Community Clubs Gymnastics

Diversity shines through for Kanata Rhythmic’s World Gymnaestrada team

They sported sparkling gold sequin tops, ruby red jackets and cardinal capes, they handled rainbow ribbons, bright-coloured umbrellas and shimmering sheets and scarfs, and they dazzled with their dance, jumps, tricks, flips and lifts.
(Photo: Dan Plouffe)

By Dan Plouffe

They sported sparkling gold sequin tops, ruby red jackets and cardinal capes, they handled rainbow ribbons, bright-coloured umbrellas and shimmering sheets and scarfs, and they dazzled with their dance, jumps, tricks, flips and lifts.

Diversity was the name of the game for Kanata Rhythmic Gymnastics Club’s gymnaestrada team, evident in their routine’s variety of music styles, dance and movement forms, equipment and apparatuses, and the performers themselves.

And when the group’s 15-minute performance at the July 7-13 World Gymnaestrada in Austria came to a close, all 24 Kanata athletes were waving Canadian flags.

“We wanted to make sure at the end of our performance that people do know we’re from Canada, and also to celebrate that we’re from Canada,” indicates the team’s co-coach Sharon Fryer. “Gymnaestrada really has the whole mix, and diversity was definitely something we were looking to highlight, so we’re glad that shone through.”

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The World Gymnaestrada is a non-competitive event celebrating all forms of gymnastics.

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It’s held every 4 years and features opening ceremonies with a parade of nations, similar to the Olympics. This year’s 16th edition brought together more than 18,000 participants from 65 countries.

Bunking together in school classrooms in their host town of Rankweil, the Kanata team was part of a Canadian delegation that numbered roughly 600.

“It’s one of my favourite memories from my whole life,” reflects Brianna Lu, one of two returning members of Kanata’s 2015 World Gymnaestrada team that went to Finland.

“You’re with your whole gymnastics family and you’re surrounded by so many people who love the sport.

“It’s really cool to see people from different ages – from a little 5-year-old to a 90-year-old still doing gymnastics – and so many different countries coming together for the love of gymnastics. It’s a really cool experience.”

The trip to the worlds was a long journey. On top of their regular competitive rhythmic gymnastics training as individuals, the group worked together 2 hours a week for 2 years. It started with selecting music and costumes and learning choreography, followed by plenty of practice, repetition and polishing.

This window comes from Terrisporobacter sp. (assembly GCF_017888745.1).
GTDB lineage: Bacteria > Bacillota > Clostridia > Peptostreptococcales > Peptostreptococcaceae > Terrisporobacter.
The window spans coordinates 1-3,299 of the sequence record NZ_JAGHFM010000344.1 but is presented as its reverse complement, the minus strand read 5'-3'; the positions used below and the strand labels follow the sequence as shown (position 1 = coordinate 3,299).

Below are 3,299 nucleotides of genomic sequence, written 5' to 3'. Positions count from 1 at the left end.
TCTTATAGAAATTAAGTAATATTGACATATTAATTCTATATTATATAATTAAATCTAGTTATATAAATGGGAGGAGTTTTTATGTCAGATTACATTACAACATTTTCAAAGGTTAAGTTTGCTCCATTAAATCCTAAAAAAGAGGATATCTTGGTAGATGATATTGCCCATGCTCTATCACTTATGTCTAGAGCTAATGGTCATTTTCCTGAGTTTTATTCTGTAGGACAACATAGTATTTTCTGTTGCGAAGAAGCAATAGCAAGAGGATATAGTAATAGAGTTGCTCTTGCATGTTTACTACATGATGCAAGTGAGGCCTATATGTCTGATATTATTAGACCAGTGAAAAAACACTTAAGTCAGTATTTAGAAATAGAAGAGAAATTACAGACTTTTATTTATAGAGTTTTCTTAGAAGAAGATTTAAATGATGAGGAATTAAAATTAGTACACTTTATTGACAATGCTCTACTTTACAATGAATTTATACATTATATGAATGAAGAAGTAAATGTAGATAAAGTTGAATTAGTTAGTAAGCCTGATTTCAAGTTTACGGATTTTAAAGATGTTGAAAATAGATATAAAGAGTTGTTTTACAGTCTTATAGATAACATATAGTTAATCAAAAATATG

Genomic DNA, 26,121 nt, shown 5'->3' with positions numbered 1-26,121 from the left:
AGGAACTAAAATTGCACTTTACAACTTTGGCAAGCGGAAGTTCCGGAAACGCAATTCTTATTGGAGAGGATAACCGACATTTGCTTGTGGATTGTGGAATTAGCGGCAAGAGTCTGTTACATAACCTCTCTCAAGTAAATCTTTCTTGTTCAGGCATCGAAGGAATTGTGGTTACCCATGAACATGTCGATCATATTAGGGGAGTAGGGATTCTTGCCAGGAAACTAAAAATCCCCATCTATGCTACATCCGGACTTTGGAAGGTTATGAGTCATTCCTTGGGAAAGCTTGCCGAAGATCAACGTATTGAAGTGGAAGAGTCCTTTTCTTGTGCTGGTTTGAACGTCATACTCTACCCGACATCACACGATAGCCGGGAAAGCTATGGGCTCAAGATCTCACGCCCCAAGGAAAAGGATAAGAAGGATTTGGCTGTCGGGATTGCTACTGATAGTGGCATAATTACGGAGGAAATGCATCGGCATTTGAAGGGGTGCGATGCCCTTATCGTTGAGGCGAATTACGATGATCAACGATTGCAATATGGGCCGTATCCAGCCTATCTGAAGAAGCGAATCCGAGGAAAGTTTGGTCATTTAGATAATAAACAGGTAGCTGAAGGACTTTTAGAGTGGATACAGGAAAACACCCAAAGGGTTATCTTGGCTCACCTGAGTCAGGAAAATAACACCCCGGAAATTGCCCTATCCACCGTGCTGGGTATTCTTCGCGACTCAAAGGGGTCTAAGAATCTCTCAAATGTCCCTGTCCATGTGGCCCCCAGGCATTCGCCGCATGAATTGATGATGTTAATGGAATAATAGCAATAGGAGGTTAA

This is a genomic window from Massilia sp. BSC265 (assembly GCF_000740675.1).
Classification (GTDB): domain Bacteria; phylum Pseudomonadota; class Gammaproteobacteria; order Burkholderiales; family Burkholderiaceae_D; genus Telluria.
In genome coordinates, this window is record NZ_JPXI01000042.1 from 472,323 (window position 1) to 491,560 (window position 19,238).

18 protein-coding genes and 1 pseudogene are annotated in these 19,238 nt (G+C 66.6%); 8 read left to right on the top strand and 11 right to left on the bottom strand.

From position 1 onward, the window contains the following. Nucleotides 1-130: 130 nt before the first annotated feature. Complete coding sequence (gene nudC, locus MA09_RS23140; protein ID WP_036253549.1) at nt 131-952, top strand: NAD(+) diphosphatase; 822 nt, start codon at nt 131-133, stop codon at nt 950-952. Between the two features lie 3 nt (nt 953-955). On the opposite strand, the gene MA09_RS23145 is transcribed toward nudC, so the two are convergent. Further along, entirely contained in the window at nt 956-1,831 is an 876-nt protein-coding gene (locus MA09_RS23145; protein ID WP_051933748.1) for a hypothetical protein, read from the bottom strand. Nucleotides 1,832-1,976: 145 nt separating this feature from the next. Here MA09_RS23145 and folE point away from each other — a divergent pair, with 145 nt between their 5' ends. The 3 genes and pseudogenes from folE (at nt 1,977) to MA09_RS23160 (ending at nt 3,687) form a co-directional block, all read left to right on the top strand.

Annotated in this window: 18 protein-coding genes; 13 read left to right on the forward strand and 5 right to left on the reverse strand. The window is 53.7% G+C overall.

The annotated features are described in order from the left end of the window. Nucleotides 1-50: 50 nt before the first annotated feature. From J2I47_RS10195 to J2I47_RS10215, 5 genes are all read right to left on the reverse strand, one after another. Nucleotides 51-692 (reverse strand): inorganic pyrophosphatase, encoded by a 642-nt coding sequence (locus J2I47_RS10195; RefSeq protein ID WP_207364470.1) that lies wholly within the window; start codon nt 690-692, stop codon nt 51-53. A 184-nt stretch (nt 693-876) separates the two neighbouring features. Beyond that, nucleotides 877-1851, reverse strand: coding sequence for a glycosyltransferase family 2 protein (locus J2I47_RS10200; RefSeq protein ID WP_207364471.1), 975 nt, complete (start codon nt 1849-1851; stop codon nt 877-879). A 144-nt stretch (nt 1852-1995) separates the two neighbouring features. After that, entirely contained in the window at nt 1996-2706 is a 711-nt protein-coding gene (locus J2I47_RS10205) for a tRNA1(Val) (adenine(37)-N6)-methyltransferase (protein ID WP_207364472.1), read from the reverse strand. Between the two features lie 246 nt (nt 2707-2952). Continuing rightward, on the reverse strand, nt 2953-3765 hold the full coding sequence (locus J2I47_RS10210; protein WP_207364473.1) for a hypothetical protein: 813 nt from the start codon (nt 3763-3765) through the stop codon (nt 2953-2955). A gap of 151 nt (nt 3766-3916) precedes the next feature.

“There’s a lot of preparation that goes into it,” underlines Fryer, whose team qualified for the worlds through last year’s Canadian Gymnaestrada in Richmond, B.C. “They’ve put in a lot of hard work.”

On top of the skills required in the routine, the 15-minute performance length provides a solid test of stamina as well, adds Fryer, who begins every practice with 15 minutes of skipping.

“Especially when you’re doing a performance, you’re really going full-out, doing more expression and going bigger,” highlights 2-time World Gymnaestrada participant Britney Han, noting it’s non-stop even in the moments some are off-stage since they’re getting into different costumes or finding equipment. “It’s super tiring. Very exhausting.”

‘A second family’

Han, a past provincial champion, was part of a smaller Kanata Charms team that went to France last October for a World Cup aesthetic group gymnastics competition under the direction of Irina Shivrina, the gymnaestrada group’s choreographer.

The diversity theme rings true for the team’s coaches as well. Shivrina moved to Canada from her native Russia over a decade ago to instruct dance for the March-Kanata Skating Club, while Fryer is a living example of the collection of streams available at Kanata Rhythmic. She was first introduced to the club on a “bring-a-friend day” at age 8, later joined the competitive ranks and became a 3-time provincial champion, started in the club’s coach-in-training program at age 14, and remains in the role of coach today.

“They’re from various streams of our programs, so here they come together with people they wouldn’t normally train with,” Fryer says of the gymnaestrada group. “They’ve made new friendships and have got to bond a little differently.”

Through their diversity and differences, the team has also discovered abundant similarities.

“All the people I’ve got to meet is really amazing,” details Lu, whose career began 11 years ago after her mother saw a newspaper story on a provincial champion from Kanata Rhythmic.

“Some of the girls I’ve known since 7 – pretty much my entire life,” adds the future McGill University life sciences student. “At the provincial level, we were training 15 hours a week, so it was basically a second family.

“Everyone was kind of like-minded and put a lot of emphasis on sport and school. It’s nice to be around so many driven people.”

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